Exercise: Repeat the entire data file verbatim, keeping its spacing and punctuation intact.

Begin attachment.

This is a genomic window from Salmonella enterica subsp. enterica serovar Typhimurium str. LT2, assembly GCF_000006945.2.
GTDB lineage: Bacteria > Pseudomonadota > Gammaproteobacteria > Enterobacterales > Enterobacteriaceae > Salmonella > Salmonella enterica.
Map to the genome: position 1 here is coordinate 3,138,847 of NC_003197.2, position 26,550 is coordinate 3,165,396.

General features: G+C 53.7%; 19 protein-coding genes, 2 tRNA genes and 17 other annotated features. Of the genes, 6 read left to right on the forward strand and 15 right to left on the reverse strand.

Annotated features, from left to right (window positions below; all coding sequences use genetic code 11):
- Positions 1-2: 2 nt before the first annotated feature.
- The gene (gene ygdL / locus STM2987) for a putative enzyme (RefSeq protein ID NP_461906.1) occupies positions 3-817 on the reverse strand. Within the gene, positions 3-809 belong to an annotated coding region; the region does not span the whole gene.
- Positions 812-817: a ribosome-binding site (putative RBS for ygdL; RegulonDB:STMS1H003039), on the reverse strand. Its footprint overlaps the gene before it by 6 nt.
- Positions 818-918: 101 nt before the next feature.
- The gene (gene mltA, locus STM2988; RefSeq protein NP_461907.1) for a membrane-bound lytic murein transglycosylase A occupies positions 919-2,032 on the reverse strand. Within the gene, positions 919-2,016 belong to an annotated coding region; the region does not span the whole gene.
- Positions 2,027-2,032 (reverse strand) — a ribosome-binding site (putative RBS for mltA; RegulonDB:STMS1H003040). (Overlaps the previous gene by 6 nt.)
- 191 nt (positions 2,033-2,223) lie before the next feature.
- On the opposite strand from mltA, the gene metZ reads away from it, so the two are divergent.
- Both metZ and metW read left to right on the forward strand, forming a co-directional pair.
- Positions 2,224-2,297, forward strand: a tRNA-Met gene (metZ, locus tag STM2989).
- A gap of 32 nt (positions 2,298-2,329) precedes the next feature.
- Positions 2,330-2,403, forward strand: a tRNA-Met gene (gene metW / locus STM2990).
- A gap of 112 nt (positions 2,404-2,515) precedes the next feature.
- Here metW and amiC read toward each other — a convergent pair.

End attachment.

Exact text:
This is a genomic window from Salmonella enterica subsp. enterica serovar Typhimurium str. LT2, assembly GCF_000006945.2.
GTDB lineage: Bacteria > Pseudomonadota > Gammaproteobacteria > Enterobacterales > Enterobacteriaceae > Salmonella > Salmonella enterica.
Map to the genome: position 1 here is coordinate 3,138,847 of NC_003197.2, position 26,550 is coordinate 3,165,396.

General features: G+C 53.7%; 19 protein-coding genes, 2 tRNA genes and 17 other annotated features. Of the genes, 6 read left to right on the forward strand and 15 right to left on the reverse strand.

Annotated features, from left to right (window positions below; all coding sequences use genetic code 11):
- Positions 1-2: 2 nt before the first annotated feature.
- The gene (gene ygdL / locus STM2987) for a putative enzyme (RefSeq protein ID NP_461906.1) occupies positions 3-817 on the reverse strand. Within the gene, positions 3-809 belong to an annotated coding region; the region does not span the whole gene.
- Positions 812-817: a ribosome-binding site (putative RBS for ygdL; RegulonDB:STMS1H003039), on the reverse strand. Its footprint overlaps the gene before it by 6 nt.
- Positions 818-918: 101 nt before the next feature.
- The gene (gene mltA, locus STM2988; RefSeq protein NP_461907.1) for a membrane-bound lytic murein transglycosylase A occupies positions 919-2,032 on the reverse strand. Within the gene, positions 919-2,016 belong to an annotated coding region; the region does not span the whole gene.
- Positions 2,027-2,032 (reverse strand) — a ribosome-binding site (putative RBS for mltA; RegulonDB:STMS1H003040). (Overlaps the previous gene by 6 nt.)
- 191 nt (positions 2,033-2,223) lie before the next feature.
- On the opposite strand from mltA, the gene metZ reads away from it, so the two are divergent.
- Both metZ and metW read left to right on the forward strand, forming a co-directional pair.
- Positions 2,224-2,297, forward strand: a tRNA-Met gene (metZ, locus tag STM2989).
- A gap of 32 nt (positions 2,298-2,329) precedes the next feature.
- Positions 2,330-2,403, forward strand: a tRNA-Met gene (gene metW / locus STM2990).
- A gap of 112 nt (positions 2,404-2,515) precedes the next feature.
- Here metW and amiC read toward each other — a convergent pair.